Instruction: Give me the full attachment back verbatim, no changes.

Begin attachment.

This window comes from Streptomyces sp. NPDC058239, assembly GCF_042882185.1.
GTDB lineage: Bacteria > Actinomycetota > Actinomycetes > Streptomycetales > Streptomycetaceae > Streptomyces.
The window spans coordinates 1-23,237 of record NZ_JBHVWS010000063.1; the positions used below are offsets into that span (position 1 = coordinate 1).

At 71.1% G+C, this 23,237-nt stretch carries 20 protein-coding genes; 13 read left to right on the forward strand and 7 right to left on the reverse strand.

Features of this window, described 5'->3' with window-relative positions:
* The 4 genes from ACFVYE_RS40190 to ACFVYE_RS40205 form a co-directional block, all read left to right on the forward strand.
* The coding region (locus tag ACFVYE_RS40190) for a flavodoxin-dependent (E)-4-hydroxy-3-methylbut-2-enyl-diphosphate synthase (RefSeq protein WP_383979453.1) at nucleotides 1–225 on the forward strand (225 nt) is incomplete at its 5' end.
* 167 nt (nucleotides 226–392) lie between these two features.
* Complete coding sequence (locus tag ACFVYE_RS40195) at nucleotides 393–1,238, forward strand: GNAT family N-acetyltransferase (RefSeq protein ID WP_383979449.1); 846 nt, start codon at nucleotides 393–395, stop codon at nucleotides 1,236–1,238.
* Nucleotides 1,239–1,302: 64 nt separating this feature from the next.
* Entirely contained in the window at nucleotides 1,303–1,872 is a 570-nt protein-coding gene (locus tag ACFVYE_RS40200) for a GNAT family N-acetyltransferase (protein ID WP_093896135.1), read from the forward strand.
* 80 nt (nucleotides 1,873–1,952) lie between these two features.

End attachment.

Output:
This window comes from Streptomyces sp. NPDC058239, assembly GCF_042882185.1.
GTDB lineage: Bacteria > Actinomycetota > Actinomycetes > Streptomycetales > Streptomycetaceae > Streptomyces.
The window spans coordinates 1-23,237 of record NZ_JBHVWS010000063.1; the positions used below are offsets into that span (position 1 = coordinate 1).

At 71.1% G+C, this 23,237-nt stretch carries 20 protein-coding genes; 13 read left to right on the forward strand and 7 right to left on the reverse strand.

Features of this window, described 5'->3' with window-relative positions:
* The 4 genes from ACFVYE_RS40190 to ACFVYE_RS40205 form a co-directional block, all read left to right on the forward strand.
* The coding region (locus tag ACFVYE_RS40190) for a flavodoxin-dependent (E)-4-hydroxy-3-methylbut-2-enyl-diphosphate synthase (RefSeq protein WP_383979453.1) at nucleotides 1–225 on the forward strand (225 nt) is incomplete at its 5' end.
* 167 nt (nucleotides 226–392) lie between these two features.
* Complete coding sequence (locus tag ACFVYE_RS40195) at nucleotides 393–1,238, forward strand: GNAT family N-acetyltransferase (RefSeq protein ID WP_383979449.1); 846 nt, start codon at nucleotides 393–395, stop codon at nucleotides 1,236–1,238.
* Nucleotides 1,239–1,302: 64 nt separating this feature from the next.
* Entirely contained in the window at nucleotides 1,303–1,872 is a 570-nt protein-coding gene (locus tag ACFVYE_RS40200) for a GNAT family N-acetyltransferase (protein ID WP_093896135.1), read from the forward strand.
* 80 nt (nucleotides 1,873–1,952) lie between these two features.